The Asian financial crisis is only the latest expression of a protracted world capitalist crisis of overproduction, which began to manifest itself in the mid-1970s. This resulted in increasing competition between the imperialist economies and a ruthless drive by all capitalist firms to lower their costs. 

The neo-liberal drive by all capitalist governments over the last two and a half decades was a response to this need. All the imperialist powers also stepped up their drive to break into each other's markets and world market share. It was not enough for them to protect their own markets. To survive as imperialist powers they had to act like imperialists, i.e. as predators. 

A number of Asian economies initially benefited from the neo-liberal drive in the imperialist countries as large imperialist firms transferred some of their more labour-intensive operations to the region and a handful of other countries in the Third World, in an attempt to reduce their costs. The place of the original four NICs (South Korea, Taiwan, Hong Kong and Singapore), which were allowed to industrialise by the imperialists to help "contain Communism" in Asia, was increasingly filled by Malaysia, Thailand, Indonesia and the Philippines (the "Tiger" economies of Southeast Asia) as the NICs tried to move up the ladder, replacing their labour-intensive industries with more capital-intensive, higher technology industries. Their larger capitalists even began to export some of their capital to less developed countries.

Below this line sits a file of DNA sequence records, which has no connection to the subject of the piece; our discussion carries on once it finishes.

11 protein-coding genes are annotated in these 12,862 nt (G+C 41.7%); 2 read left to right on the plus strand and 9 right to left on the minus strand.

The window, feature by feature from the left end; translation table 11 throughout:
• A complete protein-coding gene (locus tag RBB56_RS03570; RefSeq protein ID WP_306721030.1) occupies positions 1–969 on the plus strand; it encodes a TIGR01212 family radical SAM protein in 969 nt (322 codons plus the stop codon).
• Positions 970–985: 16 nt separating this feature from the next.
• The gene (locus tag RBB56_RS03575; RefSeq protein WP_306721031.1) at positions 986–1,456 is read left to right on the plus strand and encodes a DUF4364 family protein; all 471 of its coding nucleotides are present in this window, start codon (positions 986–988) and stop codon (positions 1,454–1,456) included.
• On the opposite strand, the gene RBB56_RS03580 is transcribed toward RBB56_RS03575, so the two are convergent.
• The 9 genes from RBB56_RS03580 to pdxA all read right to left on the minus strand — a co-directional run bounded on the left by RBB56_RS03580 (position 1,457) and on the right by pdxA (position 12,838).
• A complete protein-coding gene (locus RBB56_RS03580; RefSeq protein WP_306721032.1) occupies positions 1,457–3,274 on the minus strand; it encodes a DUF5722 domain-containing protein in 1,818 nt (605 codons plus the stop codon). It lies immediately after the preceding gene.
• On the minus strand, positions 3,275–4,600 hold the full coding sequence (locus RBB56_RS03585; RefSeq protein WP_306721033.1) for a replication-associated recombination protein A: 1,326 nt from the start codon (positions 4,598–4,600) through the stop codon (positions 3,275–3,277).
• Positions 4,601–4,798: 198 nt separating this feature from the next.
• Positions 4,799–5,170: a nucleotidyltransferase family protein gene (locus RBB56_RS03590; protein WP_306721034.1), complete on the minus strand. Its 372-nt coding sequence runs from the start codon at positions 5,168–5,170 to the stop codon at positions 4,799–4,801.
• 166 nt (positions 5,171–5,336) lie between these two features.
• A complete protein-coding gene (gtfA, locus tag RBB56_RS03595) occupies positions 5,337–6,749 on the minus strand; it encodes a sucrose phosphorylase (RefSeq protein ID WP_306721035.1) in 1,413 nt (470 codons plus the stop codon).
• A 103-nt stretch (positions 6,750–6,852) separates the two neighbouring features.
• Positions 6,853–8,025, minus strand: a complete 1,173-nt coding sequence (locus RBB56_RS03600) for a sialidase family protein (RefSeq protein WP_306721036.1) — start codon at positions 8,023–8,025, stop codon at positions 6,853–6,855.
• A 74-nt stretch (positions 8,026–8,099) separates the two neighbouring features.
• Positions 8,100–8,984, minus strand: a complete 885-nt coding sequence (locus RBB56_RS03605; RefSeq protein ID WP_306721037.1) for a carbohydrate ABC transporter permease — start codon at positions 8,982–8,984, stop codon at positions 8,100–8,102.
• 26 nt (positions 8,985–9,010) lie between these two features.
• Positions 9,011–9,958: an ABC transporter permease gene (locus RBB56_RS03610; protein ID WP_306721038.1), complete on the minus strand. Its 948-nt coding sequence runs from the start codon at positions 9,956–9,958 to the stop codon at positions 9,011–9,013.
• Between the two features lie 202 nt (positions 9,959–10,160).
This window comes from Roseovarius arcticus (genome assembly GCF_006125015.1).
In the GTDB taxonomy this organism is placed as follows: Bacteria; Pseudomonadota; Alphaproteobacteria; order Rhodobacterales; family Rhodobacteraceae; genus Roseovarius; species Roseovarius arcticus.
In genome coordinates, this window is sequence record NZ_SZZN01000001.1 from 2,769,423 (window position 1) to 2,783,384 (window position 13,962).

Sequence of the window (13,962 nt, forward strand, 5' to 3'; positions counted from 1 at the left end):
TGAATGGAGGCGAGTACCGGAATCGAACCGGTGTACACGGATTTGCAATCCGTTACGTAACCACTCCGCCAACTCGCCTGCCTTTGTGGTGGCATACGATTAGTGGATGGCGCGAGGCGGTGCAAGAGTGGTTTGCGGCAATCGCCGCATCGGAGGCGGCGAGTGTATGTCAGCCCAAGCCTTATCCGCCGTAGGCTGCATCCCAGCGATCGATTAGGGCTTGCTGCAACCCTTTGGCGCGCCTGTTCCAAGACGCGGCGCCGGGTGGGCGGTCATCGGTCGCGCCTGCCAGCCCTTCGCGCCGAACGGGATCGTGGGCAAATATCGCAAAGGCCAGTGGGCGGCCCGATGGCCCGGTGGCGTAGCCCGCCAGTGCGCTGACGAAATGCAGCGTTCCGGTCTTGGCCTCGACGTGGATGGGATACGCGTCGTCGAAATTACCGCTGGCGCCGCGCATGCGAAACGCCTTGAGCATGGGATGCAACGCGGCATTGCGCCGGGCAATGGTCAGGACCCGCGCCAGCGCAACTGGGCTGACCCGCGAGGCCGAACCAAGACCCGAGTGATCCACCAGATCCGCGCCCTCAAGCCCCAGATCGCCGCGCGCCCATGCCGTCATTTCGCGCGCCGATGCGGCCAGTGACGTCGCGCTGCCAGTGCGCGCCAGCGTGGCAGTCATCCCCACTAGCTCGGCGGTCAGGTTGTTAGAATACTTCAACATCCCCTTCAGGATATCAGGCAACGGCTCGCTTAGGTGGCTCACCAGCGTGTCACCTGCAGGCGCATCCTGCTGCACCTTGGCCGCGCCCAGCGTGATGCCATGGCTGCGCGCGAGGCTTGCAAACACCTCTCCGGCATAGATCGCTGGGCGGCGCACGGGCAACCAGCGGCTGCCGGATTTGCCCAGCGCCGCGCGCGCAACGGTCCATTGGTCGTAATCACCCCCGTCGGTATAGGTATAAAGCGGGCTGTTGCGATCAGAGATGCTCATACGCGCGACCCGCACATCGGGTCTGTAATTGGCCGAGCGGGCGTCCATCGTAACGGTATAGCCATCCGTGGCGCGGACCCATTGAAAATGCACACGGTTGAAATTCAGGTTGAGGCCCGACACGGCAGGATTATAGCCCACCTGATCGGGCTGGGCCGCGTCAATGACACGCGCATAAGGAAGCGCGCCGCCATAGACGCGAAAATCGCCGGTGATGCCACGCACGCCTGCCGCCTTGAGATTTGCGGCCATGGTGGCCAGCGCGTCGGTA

The rise and fall of the "NIC model"

While the "Asian miracle" was hailed, the rest of the Third World suffered a serious setback. The 1980s Third World debt crisis resulted in most of the debtor nations coming under the direct supervision of the International Monetary Fund (IMF). The IMF dispensed severe austerity and facilitated greater imperialist domination of these economies, supposedly as "medicine". This resulted in the "lost decade" for most of Latin America and Africa. The reluctant "patients" were told to imitate the NICs, and hope to join their ranks some day. 

This wave of intensified exploitation of the Third World (accompanied by intensified exploitation of workers in the imperialist countries) accumulated even greater surpluses for the imperialist capitalists, fuelling an ever growing mass of speculative capital roaming the world in search of an opportunity to make quick profits. After the 1980s debt crisis, Asian economies became even more attractive to imperialist investors and in the early 1990s accounted for more than 50% of real world GDP growth.